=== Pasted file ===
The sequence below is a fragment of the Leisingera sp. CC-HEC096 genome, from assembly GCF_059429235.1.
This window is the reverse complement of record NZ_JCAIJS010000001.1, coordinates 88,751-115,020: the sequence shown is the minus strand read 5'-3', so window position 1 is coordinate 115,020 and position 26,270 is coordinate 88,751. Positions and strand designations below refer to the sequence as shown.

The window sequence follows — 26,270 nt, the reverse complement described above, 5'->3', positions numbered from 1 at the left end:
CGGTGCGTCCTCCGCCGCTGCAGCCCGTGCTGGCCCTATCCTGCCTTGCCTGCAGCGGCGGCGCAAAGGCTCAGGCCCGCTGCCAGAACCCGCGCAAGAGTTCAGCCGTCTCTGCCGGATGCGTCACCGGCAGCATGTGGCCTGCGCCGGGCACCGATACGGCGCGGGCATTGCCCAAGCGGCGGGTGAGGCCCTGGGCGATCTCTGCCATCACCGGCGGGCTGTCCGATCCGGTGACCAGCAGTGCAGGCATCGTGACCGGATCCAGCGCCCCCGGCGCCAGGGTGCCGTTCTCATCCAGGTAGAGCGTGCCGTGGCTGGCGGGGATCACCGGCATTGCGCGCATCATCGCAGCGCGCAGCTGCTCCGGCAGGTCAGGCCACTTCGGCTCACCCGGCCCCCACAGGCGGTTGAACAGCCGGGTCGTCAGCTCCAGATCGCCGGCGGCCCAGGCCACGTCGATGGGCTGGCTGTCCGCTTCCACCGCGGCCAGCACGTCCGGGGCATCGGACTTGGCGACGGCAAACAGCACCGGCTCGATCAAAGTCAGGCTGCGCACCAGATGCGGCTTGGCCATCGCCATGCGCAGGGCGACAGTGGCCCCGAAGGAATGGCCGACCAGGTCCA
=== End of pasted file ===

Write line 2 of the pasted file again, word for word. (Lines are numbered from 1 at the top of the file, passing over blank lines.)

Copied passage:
This window is the reverse complement of record NZ_JCAIJS010000001.1, coordinates 88,751-115,020: the sequence shown is the minus strand read 5'-3', so window position 1 is coordinate 115,020 and position 26,270 is coordinate 88,751. Positions and strand designations below refer to the sequence as shown.